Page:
2

while reading Baseline Requirement for Public CA I noticed something.

1.

Authorized Ports: One of the following ports: 80 (http), 443 (http), 25 (smtp), 22 (ssh).

this includes port 22 and implies there is some way to use SSH for something. but in the entire documents it appears only 4 times. First on definition itself, and 3.2.2.4.6 Agreed-Upon Change to Website (needs to be http or https) 3.2.2.4.9 Test Certificate (Must via TLS) 3.2.2.4.10. TLS Using a Random Number (Must via TLS)

As SSH is nether http/https nor use TLS, where is no way to use this port for domain validation(unless you are weirdo runs a webserver on port 22). why CAA included this port? was there a historical method that retired?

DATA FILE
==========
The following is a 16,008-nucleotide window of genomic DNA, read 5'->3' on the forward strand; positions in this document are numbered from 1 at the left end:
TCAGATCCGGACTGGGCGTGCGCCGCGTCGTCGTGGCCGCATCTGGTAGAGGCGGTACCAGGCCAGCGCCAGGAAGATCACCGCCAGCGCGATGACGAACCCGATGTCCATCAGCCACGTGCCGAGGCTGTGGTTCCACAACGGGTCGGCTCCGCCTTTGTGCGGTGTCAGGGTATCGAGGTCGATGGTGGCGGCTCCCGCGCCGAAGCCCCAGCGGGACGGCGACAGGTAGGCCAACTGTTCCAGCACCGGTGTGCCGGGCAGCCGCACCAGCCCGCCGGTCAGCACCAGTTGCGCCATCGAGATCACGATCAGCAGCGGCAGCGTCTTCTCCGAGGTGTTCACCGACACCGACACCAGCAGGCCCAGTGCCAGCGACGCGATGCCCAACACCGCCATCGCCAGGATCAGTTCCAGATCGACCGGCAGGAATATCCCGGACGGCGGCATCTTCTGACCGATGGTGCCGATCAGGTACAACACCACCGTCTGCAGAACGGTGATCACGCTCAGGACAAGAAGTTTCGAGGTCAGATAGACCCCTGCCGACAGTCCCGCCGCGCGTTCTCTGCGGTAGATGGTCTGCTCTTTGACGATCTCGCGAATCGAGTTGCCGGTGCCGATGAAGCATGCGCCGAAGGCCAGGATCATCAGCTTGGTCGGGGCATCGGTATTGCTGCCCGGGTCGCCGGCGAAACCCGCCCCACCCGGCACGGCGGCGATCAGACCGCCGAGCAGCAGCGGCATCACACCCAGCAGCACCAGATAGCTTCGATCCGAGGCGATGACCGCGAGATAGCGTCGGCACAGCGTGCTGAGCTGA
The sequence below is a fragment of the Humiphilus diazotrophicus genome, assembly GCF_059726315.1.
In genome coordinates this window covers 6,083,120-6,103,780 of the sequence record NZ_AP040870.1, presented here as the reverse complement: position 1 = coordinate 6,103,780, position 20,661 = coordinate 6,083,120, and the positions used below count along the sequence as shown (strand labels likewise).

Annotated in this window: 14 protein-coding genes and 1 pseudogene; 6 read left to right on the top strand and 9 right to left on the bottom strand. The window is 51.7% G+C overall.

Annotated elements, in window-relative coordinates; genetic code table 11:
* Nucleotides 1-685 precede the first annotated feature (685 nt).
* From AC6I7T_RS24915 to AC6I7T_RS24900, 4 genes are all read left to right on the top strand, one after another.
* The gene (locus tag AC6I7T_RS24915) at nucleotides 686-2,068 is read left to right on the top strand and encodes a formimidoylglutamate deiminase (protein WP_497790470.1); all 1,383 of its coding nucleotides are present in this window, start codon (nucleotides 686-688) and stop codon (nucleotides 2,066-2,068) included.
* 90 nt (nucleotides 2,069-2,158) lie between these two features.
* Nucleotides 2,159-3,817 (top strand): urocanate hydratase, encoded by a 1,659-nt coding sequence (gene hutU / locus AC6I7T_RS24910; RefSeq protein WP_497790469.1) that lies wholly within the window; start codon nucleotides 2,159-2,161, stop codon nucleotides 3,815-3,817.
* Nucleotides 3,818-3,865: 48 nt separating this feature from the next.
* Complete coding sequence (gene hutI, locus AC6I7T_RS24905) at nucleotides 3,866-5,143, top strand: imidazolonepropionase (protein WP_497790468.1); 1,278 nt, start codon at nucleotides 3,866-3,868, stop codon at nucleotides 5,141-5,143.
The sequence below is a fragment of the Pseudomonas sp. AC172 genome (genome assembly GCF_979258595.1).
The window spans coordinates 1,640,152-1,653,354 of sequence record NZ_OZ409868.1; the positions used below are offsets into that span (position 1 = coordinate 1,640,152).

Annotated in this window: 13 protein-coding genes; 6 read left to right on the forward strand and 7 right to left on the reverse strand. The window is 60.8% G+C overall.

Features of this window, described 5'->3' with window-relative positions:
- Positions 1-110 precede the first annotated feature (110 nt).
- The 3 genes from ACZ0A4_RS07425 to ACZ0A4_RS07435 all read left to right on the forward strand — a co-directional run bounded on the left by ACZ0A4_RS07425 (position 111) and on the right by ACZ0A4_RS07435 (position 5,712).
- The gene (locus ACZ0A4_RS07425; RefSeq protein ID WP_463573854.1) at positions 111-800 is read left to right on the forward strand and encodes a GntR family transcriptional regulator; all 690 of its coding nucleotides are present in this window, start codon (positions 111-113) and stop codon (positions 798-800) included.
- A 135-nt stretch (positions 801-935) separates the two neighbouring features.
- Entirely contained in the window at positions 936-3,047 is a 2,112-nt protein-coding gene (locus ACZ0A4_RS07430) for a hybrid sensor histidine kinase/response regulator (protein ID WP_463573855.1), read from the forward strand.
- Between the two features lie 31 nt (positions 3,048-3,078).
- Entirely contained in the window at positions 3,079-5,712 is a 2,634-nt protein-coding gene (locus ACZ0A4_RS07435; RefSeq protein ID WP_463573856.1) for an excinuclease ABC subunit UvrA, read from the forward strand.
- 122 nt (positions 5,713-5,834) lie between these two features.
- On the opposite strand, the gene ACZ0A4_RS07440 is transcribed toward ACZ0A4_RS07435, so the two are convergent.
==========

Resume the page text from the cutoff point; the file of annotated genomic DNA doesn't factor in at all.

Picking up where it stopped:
0

You wrote:

(unless you are weirdo runs a webserver on port 22)

It sounds weird but I think that is exactly what this is about.

Ryan Sleevi of Google had this to say:

Ryan Sleevi sleevi at google.com 
Fri Mar 2 08:51:19 MST 2018
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On Fri, Mar 2, 2018 at 10:08 AM, Paul Hoffman via Public <
public at cabforum.org> wrote:

> On Mar 1, 2018, at 7:51 AM, Ben Wilson via Public <public at cabforum.org>
> wrote:
> >
> > Forwarding from Richard Wang:
> >
> > The current BRs say:
> >
> > Authorized Ports: One of the following ports: 80 (http), 443 (http), 25
> (smtp), 22 (ssh).
> >
> > But many internal networks use the port 8443, broadly used in Apache
> server, today, one of our customers uses this port and can't change to use
> another port, I wish you can help to add this port 8443 to be allowed in
> the BRs, thanks.
>
> It appears that the BRs currently are talking about authorizing
> *services*, not ports. That is, I would not expect to be able to put a HTTP
> server on port 22 on my system and have that considered authorized by the
> BRs.
>

That is intentionally permitted.
[...]

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